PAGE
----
Manufacturers of intermittent pneumatic compression devices designed for prevention of deep vein thromboses can probably start looking for a new indication for their gadgets. A study conducted by physicians from the Walter Reed Army Medical Center has demonstrated that pneumatic compression devices (PCDs) can be used as a treatment option for people with restless legs syndrome. The research was published in the journal Chest.
Results of the study from the abstract:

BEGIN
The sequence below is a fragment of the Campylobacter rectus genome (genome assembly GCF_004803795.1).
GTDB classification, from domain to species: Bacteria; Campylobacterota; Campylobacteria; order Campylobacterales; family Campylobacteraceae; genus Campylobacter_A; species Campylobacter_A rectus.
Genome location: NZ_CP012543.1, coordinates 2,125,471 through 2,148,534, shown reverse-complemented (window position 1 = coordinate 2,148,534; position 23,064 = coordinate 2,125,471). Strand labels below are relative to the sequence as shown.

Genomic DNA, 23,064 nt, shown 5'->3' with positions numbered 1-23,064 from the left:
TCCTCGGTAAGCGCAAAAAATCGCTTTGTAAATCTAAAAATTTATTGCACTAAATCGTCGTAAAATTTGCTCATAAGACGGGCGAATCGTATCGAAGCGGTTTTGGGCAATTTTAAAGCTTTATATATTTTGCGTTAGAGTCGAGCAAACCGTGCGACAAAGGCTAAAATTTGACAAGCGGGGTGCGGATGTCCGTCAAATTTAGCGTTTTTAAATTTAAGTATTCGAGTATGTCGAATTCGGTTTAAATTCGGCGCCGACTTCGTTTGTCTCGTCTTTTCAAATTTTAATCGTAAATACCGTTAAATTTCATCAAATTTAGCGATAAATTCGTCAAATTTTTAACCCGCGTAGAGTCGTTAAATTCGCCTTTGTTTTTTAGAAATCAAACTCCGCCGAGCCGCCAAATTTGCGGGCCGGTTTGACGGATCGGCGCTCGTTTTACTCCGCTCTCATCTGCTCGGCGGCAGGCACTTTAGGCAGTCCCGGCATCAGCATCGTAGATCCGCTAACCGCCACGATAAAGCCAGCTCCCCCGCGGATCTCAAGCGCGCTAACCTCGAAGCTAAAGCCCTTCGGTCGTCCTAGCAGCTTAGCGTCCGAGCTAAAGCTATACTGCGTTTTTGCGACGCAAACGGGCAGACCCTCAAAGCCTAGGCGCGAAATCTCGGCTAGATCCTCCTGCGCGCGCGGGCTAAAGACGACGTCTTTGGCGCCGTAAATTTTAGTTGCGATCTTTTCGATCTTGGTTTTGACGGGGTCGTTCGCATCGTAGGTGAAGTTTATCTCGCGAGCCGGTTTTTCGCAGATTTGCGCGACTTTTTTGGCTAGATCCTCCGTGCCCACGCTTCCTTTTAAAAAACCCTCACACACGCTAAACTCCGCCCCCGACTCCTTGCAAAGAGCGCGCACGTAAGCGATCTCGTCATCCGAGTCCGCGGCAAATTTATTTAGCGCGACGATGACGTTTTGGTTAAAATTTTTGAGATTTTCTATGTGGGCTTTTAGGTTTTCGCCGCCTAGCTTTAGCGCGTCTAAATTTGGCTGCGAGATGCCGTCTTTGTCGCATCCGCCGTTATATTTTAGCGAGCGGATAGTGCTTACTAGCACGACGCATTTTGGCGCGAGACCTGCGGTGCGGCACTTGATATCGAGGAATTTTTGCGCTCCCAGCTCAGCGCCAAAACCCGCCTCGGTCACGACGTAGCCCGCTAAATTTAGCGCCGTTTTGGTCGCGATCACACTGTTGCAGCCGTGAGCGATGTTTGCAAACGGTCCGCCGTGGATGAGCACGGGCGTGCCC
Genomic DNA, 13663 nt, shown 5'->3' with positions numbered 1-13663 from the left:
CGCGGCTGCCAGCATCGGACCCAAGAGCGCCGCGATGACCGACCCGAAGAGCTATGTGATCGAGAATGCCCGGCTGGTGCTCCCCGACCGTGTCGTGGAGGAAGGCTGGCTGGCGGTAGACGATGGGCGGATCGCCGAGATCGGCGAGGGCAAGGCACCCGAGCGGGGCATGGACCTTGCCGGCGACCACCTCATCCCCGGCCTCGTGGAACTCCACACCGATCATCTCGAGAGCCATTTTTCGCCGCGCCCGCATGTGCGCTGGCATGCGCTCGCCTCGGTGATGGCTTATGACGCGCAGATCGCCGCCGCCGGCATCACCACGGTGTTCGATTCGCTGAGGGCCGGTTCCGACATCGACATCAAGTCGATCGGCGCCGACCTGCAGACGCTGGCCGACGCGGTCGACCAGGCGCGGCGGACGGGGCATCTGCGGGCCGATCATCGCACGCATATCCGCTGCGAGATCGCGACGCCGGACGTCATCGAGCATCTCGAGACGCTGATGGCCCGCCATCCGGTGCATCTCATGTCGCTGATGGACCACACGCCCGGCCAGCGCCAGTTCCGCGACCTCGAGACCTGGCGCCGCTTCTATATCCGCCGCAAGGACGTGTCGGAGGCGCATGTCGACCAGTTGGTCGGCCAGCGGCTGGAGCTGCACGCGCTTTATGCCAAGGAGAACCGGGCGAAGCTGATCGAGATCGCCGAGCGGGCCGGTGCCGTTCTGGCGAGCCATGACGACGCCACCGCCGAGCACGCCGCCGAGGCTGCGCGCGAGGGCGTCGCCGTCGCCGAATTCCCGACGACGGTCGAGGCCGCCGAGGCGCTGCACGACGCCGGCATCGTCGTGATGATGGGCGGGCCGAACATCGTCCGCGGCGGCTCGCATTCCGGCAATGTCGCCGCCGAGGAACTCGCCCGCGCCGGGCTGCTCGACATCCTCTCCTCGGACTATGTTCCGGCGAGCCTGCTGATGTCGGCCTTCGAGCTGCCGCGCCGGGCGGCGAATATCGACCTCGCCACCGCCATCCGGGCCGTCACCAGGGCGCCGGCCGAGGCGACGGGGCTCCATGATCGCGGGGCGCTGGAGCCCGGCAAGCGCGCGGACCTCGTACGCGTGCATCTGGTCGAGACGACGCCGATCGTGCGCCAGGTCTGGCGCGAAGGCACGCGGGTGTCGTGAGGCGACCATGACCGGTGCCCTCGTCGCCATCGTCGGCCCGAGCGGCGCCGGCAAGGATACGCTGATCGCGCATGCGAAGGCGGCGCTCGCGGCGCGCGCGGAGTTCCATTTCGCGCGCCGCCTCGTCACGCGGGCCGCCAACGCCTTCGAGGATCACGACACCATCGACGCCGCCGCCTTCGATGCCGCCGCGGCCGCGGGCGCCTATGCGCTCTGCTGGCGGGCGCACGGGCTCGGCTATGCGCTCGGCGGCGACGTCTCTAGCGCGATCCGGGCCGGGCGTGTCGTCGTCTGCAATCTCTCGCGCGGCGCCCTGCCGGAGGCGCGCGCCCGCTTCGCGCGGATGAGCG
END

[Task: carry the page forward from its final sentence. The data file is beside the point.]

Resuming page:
Thirty-five subjects were enrolled. Groups were similar at baseline. Therapeutic PCDs significantly improved all measured variables more than shams. Restless Legs Severity Score improved from 14.1 ± 3.9 to 8.4 ± 3.4 (p = 0.006) and Johns Hopkins Restless Legs Scale improved from 2.2 ± 0.5 to 1.2 ± 0.7 (p = 0.01). All quality of life domains improved more with therapeutic than sham devices (social function 14% vs 1%, respectively; p = 0.03; daytime function 21% vs 6%, respectively, p = 0.02; sleep quality 16% vs 8%, respectively, p = 0.05; emotional well-being 17% vs 10%, respectively, p = 0.15). Both Epworth sleepiness scale (6.5 ± 4.0 vs 11.3 ± 3.9, respectively, p = 0.04) and fatigue (4.1 ± 2.1 vs 6.9 ± 2.0, respectively, p = 0.01) improved more with therapeutic devices than sham devices. Complete relief occurred in one third of subjects using therapeutic and in no subjects using sham devices.